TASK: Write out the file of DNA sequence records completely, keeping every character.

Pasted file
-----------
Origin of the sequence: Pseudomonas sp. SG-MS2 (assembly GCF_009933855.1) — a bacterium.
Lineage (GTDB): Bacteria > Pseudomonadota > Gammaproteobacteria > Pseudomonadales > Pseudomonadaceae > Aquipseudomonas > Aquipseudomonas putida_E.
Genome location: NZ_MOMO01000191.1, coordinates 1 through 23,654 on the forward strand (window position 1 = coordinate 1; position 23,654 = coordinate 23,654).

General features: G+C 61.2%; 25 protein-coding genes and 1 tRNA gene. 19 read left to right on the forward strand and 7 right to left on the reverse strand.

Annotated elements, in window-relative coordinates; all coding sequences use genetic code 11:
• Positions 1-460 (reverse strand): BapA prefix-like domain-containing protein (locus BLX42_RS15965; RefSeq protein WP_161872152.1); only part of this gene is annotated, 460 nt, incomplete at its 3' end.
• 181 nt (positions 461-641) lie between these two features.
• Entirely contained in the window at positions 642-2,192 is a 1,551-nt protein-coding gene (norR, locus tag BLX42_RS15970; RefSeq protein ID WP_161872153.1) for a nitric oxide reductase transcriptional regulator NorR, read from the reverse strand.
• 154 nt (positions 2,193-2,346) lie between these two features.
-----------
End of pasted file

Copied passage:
Origin of the sequence: Pseudomonas sp. SG-MS2 (assembly GCF_009933855.1) — a bacterium.
Lineage (GTDB): Bacteria > Pseudomonadota > Gammaproteobacteria > Pseudomonadales > Pseudomonadaceae > Aquipseudomonas > Aquipseudomonas putida_E.
Genome location: NZ_MOMO01000191.1, coordinates 1 through 23,654 on the forward strand (window position 1 = coordinate 1; position 23,654 = coordinate 23,654).

General features: G+C 61.2%; 25 protein-coding genes and 1 tRNA gene. 19 read left to right on the forward strand and 7 right to left on the reverse strand.

Annotated elements, in window-relative coordinates; all coding sequences use genetic code 11:
• Positions 1-460 (reverse strand): BapA prefix-like domain-containing protein (locus BLX42_RS15965; RefSeq protein WP_161872152.1); only part of this gene is annotated, 460 nt, incomplete at its 3' end.
• 181 nt (positions 461-641) lie between these two features.
• Entirely contained in the window at positions 642-2,192 is a 1,551-nt protein-coding gene (norR, locus tag BLX42_RS15970; RefSeq protein ID WP_161872153.1) for a nitric oxide reductase transcriptional regulator NorR, read from the reverse strand.
• 154 nt (positions 2,193-2,346) lie between these two features.